Hunting For The Invasive Water Chestnut
Water Chestnut was recently found on the Connecticut River near Deep River.
The Tidewater Institute and the U.S. Fish and Wildlife Service are surveying the lower Connecticut River for an invasive aquatic plant, called “Water Chestnut”. WNPR’s Nancy Cohen reports.
Water Chestnut has emerald green, leathery leaves that look, kind of like pond lilies. This is not the same as the Water Chestnut used in Asian cooking. The invasive plant, which is native to Eurasia, can develop thick mats on slow moving freshwater. It’s become a problem in stretches of the Connecticut River in Massachusetts. That’s why Ecologist Judy Preston is hunting for the plant on the river from East Haddam south to Lyme. Working from a boat operated by the U.S. Fish and Wildlife Service Preston and her colleagues spent a day recently pulling out about 500 water chestnut plants by hand near Deep River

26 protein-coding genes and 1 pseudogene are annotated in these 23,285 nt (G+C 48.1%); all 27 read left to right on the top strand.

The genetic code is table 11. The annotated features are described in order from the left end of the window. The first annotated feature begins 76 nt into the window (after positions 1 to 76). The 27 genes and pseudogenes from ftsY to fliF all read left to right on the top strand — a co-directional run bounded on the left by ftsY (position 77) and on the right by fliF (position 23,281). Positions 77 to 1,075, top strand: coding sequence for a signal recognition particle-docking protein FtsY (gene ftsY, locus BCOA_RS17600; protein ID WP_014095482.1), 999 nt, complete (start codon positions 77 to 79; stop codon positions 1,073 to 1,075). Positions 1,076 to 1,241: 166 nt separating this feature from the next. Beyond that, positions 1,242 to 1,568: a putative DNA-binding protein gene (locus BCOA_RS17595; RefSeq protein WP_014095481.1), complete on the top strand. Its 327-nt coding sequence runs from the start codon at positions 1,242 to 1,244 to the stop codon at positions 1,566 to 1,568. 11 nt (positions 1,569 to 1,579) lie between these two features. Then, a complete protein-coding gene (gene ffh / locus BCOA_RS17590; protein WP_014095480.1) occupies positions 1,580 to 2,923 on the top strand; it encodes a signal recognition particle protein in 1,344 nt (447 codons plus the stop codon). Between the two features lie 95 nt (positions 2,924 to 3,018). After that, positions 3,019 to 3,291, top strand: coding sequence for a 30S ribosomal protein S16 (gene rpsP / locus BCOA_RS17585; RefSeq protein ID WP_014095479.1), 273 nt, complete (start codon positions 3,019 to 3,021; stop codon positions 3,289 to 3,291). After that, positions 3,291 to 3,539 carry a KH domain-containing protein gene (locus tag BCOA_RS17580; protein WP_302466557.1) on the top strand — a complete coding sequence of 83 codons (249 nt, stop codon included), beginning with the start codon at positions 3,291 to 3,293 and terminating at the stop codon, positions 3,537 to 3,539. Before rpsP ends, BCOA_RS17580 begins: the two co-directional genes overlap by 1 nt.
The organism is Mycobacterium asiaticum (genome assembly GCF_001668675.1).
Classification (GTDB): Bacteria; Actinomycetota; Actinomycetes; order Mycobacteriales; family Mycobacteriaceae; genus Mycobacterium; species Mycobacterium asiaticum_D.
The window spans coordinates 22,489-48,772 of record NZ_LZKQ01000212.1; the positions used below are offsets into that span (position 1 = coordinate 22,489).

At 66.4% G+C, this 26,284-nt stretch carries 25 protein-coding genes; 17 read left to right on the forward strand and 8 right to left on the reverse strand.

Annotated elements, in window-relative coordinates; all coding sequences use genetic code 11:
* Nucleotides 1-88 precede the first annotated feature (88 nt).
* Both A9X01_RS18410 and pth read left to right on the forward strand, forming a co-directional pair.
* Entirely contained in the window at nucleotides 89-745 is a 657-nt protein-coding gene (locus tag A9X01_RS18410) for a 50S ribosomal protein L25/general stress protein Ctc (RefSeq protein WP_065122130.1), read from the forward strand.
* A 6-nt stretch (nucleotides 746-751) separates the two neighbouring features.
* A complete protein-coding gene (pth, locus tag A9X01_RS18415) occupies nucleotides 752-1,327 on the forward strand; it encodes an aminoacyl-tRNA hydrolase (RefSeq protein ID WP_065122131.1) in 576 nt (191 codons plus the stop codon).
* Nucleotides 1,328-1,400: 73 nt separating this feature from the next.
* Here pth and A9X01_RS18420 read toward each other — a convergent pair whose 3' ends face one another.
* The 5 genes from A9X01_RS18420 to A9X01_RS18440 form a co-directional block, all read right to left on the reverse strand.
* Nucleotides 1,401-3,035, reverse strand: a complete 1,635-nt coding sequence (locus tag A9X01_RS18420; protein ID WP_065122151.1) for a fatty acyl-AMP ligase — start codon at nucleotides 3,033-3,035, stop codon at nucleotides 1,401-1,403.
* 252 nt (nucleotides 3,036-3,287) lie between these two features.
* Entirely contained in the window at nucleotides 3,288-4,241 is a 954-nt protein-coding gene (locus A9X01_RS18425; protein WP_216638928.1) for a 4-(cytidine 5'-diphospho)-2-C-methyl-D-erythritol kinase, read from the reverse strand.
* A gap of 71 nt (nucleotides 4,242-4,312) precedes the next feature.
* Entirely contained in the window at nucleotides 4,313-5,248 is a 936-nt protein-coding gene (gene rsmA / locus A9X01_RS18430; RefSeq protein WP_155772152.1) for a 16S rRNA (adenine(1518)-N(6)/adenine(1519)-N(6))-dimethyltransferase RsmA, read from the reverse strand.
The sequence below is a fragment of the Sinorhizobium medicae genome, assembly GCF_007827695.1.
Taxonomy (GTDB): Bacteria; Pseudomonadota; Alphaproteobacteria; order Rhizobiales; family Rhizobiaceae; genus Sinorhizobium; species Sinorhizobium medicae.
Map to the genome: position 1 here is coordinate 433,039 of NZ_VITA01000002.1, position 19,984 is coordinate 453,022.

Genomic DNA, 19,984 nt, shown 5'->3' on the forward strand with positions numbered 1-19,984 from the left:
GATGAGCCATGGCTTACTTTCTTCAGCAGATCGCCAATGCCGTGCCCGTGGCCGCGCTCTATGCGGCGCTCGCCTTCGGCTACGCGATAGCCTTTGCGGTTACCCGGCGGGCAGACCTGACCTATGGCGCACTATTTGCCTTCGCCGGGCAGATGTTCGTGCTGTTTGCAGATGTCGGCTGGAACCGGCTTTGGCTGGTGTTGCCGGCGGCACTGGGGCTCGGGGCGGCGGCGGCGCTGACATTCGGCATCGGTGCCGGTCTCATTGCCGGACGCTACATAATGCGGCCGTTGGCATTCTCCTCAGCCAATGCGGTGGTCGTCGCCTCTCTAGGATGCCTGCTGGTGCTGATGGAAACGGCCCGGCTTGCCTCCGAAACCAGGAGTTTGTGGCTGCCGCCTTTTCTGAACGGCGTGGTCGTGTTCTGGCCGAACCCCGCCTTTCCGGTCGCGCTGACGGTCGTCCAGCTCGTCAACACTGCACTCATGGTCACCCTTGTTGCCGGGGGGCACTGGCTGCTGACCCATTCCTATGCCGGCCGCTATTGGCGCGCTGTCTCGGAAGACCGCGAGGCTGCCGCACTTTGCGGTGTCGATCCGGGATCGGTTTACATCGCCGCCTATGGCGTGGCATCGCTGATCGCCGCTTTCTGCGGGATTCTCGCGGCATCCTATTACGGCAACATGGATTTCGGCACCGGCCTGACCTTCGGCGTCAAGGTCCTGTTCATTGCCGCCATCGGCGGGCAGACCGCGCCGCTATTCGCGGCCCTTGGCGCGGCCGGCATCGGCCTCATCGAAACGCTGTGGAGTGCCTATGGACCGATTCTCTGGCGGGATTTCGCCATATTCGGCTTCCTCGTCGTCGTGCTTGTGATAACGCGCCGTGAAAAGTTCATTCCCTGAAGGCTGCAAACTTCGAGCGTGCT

“It looks almost like an idyllic pond, if you could not know this is an invasive plant. Our concern is once this plant gets a foothold it can completely cover and fill in the surface water, so that it would out-compete any of the native plants that are here.”
So far Water Chestnut has been found on several locations on the river. It has also been found in other rivers, ponds and at least one lake in Connecticut. Besides the plants there are a lot of seeds. They’re tough, sharp and look a bit like medieval weapons. The seeds can float and take root in new areas.
For WNPR, I‘m Nancy Cohen.